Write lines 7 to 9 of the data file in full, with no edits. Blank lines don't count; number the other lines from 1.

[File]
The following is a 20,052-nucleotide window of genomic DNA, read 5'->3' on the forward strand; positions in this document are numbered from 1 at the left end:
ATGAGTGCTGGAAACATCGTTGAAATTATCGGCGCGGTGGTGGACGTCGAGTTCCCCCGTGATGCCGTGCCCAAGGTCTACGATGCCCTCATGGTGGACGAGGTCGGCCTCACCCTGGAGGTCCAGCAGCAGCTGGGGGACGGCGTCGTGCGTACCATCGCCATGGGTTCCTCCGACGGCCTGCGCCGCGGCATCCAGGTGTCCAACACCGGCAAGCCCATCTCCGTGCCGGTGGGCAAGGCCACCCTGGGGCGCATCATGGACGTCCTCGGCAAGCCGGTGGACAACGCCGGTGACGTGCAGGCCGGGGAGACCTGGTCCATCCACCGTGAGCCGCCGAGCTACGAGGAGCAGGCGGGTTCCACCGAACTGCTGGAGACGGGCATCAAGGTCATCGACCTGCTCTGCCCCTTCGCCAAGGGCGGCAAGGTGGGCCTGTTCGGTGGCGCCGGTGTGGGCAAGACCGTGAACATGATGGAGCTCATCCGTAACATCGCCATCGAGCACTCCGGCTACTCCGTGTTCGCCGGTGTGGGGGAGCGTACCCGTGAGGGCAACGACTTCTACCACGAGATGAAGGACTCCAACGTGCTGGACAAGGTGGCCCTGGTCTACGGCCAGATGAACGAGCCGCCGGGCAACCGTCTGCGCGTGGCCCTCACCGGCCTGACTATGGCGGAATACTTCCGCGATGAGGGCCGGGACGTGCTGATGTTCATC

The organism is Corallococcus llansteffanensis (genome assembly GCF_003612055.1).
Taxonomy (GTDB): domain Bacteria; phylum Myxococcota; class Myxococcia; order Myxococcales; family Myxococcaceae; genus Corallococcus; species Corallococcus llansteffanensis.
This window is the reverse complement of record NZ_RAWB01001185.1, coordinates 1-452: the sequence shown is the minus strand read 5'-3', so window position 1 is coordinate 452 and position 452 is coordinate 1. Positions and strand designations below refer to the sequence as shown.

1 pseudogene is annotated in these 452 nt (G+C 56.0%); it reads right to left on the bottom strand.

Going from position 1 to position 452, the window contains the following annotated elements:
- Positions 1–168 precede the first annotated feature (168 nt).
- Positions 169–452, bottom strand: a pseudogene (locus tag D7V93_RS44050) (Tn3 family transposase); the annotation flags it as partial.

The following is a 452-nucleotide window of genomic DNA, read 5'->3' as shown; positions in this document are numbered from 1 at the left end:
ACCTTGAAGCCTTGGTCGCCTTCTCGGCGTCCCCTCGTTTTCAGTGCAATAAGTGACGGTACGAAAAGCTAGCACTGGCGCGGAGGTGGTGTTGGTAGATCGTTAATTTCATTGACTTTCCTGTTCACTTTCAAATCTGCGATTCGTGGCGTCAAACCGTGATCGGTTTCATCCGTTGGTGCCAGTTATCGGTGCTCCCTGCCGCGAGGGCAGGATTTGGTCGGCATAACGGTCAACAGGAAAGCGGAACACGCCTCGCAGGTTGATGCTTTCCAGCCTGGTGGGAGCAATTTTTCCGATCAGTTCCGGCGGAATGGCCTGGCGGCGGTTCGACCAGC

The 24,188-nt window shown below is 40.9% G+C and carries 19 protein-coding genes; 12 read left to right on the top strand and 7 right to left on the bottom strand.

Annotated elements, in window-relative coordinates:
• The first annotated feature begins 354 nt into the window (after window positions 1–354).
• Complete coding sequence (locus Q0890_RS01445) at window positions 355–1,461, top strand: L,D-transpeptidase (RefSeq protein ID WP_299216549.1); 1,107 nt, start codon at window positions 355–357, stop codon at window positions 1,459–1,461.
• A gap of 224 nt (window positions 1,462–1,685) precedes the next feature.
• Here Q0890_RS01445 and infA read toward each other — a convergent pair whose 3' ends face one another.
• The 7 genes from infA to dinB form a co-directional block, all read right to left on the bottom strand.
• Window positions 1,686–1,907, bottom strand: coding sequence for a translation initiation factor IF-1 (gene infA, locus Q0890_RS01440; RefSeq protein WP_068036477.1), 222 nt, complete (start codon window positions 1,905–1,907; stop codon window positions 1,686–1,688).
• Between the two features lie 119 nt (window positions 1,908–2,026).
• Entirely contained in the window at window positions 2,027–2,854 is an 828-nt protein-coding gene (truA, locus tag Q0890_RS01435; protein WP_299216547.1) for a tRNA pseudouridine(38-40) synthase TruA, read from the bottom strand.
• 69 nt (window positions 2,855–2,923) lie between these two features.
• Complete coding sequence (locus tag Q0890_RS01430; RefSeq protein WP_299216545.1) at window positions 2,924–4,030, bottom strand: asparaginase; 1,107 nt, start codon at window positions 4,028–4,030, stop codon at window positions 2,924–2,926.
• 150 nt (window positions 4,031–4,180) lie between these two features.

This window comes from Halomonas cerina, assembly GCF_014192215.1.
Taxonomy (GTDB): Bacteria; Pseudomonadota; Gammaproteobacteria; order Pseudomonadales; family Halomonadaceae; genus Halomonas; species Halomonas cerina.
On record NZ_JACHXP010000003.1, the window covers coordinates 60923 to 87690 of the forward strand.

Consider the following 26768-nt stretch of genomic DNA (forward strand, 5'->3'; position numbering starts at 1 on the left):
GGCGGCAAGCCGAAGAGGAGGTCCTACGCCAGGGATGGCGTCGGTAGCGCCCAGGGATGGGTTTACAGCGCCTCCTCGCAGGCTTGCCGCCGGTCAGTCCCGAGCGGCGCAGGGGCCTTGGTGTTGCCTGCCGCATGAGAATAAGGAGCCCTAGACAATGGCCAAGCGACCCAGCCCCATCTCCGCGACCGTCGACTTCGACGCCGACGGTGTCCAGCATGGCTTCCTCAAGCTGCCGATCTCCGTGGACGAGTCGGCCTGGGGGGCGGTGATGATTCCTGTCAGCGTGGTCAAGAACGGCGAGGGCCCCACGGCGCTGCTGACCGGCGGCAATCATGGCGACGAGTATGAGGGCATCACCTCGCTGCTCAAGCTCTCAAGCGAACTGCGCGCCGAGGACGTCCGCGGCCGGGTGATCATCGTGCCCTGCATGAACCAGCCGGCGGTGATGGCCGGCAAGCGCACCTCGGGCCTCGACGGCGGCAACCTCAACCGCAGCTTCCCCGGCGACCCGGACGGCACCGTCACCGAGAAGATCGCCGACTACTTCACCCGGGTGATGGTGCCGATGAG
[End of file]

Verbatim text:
Going from position 1 to position 452, the window contains the following annotated elements:
- Positions 1–168 precede the first annotated feature (168 nt).
- Positions 169–452, bottom strand: a pseudogene (locus tag D7V93_RS44050) (Tn3 family transposase); the annotation flags it as partial.